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Individual Record

Chandler, Frank Hilton

Age: 25, credited to Rockingham, VT
Unit(s): 4th VT INF
Service: enl 9/3/61, m/i 9/21/61, MSCN, 4th VT INF Band, m/o 8/9/62

See Legend for expansion of abbreviations

Birth: abt 1836, Vermont
Death: 12/28/1920

Burial: South View Cemetery, Randolph, VT
Marker/Plot: Not recorded
Gravestone researcher/photographer: Heidi McColgan

Findagrave Memorial #: 0
(There may be a Findagrave Memorial, but we have not recorded it)
Alias?: None noted
Pension?: Unknown
Portrait?: Unknown
College?: Not Found
Veterans Home?: Not Found
(If there are state digraphs above, this soldier spent some time in a state or national soldiers' home in that state after the war)

Remarks: The remains of Frank Hilton Chandler were removed from Green-Wood Cemetery in Brooklyn, NY on June 27, 1921, for interment in Randolph, VT.

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South View Cemetery, Randolph, VT

Check the cemetery for location/directions
and other veterans who may be buried there.

Musicians of the Fourth Vermont Infantry Regimental Band

Chandler, Frank Hilton - Musician. (b. West Randolph, Vt., 13 Feb. 1836, son of William Brown & Electa (Owen) Chandler of Pomfret, Connecticut, Hanover, NH, and West Randolph, Vt.) Frank, one of thirteen children of his parents, learned how to play at least six musical instruments in his youth. He was a dedicated member of the singing schools in his hometown when growing up. He learned the trade of manufacturing church organs in Bellows Falls, Vt. where he was living from 1853 to 1861. That year, the war broke out and Vermont called for volunteers. He enlisted from Rockingham (Windham Co) Vt. at the age of 25 years on 3 Sept. 1861 He mustered in at Brattleboro, 21 Sept. 1861. He mustered out 9 Aug. 1862. After his service, he went to Springfield, Massachusetts where he worked as an inspector in the ordnance department there. Later he was an inspector in the New York City office. Here he served until the end of the war. In April 1869, Frank and his brother Albert established a piano-forte, piano, and music-ware sales rooms, adjoining the Academy of Music in Brooklyn, NY (begun in 1859) and the Brooklyn Library. His business was located at 172 Montague Street, representing especially the Chickerings. He built up a large trade. He also produced handbooks of music and musicians. He married, 28 Aug. 1872, Narcissa Davis (b. Milford, NH). Narcissa was a successful school teacher of music in a private school for young ladies in New York City several years before her marriage. They had one son, Frank Wadleigh Chandler (b. New York City, 16 June 1873), who was a writer and professor of literature and history at the Polytechnic Institute of Brooklyn, NY. Frank lived with his family at 177 South Oxford Street in Brooklyn. Much more about Frank and the Chandler Family can be found at the Randolph, Vt. Historical Society.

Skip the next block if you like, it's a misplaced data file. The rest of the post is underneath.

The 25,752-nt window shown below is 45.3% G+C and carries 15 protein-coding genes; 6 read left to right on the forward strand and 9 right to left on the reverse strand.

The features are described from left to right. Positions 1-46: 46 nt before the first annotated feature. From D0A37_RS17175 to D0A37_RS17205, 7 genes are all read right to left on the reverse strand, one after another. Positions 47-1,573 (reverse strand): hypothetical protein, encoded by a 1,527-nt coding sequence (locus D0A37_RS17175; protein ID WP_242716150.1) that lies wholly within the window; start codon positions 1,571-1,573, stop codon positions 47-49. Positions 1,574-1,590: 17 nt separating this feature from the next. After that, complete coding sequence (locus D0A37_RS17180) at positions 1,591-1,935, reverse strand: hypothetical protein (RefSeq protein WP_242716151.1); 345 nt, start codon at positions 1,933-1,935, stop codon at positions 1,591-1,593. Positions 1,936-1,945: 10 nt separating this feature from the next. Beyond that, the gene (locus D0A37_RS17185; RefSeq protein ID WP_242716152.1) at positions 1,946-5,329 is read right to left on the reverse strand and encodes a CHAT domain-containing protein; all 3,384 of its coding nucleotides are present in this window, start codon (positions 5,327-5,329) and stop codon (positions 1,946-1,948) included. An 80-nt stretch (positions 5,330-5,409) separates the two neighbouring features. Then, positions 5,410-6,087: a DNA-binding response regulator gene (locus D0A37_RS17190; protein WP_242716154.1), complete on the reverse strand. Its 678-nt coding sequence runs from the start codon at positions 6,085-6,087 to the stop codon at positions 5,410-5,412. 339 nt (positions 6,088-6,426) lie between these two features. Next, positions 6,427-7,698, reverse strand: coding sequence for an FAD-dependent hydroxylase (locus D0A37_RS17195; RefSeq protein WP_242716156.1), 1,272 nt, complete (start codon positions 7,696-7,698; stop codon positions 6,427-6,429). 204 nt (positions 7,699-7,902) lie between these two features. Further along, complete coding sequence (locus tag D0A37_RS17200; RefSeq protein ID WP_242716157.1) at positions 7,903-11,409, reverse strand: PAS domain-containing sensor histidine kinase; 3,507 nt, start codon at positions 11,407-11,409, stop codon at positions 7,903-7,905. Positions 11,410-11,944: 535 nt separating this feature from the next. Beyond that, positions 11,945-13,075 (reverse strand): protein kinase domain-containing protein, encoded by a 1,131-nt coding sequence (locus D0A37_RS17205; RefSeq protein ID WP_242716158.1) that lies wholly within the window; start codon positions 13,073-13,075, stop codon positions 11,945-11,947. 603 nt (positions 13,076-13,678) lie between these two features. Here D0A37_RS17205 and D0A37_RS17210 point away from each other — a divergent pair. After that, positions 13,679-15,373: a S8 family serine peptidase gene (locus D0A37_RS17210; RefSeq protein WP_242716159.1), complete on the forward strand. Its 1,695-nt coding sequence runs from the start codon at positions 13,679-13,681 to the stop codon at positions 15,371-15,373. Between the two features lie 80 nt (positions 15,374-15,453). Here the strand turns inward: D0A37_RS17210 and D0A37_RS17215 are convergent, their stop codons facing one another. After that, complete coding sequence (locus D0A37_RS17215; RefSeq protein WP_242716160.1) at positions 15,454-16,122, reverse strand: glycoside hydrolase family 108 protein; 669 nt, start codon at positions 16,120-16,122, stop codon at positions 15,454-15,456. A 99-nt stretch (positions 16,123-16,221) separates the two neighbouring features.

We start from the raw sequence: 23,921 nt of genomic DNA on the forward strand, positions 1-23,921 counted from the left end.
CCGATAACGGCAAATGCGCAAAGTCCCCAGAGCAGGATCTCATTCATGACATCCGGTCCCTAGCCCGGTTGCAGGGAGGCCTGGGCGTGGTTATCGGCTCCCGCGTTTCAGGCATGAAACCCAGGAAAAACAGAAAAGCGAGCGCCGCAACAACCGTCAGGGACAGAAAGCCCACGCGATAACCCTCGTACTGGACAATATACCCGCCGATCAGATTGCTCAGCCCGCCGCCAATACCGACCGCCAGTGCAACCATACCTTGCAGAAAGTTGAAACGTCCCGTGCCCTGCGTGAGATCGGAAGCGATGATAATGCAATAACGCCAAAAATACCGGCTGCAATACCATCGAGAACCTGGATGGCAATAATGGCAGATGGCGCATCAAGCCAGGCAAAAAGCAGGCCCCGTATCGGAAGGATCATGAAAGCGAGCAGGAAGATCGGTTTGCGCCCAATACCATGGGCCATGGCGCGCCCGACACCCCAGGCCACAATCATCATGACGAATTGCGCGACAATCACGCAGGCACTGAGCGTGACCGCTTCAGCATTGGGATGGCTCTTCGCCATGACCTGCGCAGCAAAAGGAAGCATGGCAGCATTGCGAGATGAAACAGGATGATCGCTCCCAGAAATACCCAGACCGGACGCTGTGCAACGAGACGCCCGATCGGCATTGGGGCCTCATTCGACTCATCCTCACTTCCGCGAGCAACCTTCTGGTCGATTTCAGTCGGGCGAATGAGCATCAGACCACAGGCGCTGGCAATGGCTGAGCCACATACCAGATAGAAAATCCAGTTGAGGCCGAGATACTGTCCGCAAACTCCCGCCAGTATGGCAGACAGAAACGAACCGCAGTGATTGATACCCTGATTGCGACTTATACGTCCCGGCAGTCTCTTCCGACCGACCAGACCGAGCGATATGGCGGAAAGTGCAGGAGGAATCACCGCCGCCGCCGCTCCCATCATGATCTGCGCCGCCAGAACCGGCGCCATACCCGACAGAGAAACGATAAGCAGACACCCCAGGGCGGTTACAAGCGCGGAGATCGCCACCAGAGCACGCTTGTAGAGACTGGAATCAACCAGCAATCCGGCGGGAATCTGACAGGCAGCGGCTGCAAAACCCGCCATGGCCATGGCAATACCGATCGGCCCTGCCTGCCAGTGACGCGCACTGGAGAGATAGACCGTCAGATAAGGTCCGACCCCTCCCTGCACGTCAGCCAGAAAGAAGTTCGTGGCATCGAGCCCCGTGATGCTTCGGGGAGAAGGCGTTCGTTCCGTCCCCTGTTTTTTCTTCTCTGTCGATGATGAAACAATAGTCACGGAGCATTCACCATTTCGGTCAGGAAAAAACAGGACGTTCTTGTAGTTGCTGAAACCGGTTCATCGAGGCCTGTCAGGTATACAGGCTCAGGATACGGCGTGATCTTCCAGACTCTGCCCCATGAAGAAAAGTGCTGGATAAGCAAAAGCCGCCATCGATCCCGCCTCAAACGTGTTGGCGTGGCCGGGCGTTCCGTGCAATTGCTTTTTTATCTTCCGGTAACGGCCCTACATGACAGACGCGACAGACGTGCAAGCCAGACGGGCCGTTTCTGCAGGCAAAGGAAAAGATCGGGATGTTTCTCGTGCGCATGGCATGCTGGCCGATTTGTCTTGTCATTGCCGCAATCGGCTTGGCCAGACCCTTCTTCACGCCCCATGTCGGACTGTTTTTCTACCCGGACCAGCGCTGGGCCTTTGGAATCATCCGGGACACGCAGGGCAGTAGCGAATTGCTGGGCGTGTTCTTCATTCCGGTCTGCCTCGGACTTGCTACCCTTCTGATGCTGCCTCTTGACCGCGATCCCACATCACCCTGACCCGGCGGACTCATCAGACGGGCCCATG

Biographical Information
(researched by Linda M. Welch, March, 2008)



News has been received of the death of Frank Chandler instead of Mrs. Chandler, which was first supposed, the latter having been in a serious condition mentally and physically for a long time.
Mr. Chandler has been poorly in health for about a week, and 10 days ago he contracted pneumonia, from which he did not rally.

Frank Chandler was born in the Chandler homestead in Randolph, Feb. 13, 1836, the eleventh of thirteen children born to William Brown and Electa Owen Chandler. He was educated in the town, after which he began the manufacturing of church organs at Randolph Center. Afterward, he went to Bellows Falls. In 1869 he established a piano and music store in Brooklyn, New York, which is now the oldest store of its kind in the city,

He enlisted in the 4th Regiment Vermont Volunteers. He was employed in the armory at Springfield, Mass, and was inspector of ordnance in New York City for several years.

He married, Aug. 28, 1872, in Randolph, Miss Narcissa Davis, who, before as said, has been in serious condition for a long time, one son, Frank Chandler who was born to them and is now dean of the University of Cincinnati. He frequently visited his brother, Col. A. B. Chandler, and many here prized his. acquaintances. The funeral was held Thursday at the Lafayette Lafayette avenue Presbyterian Church of which he had long been a member. The remains were placed in the vault in that city, and in the spring will be interred in Southview Cemetery here.
The Barre Daily Times, Dec. 31, 1920.

Courtesy of Deanna French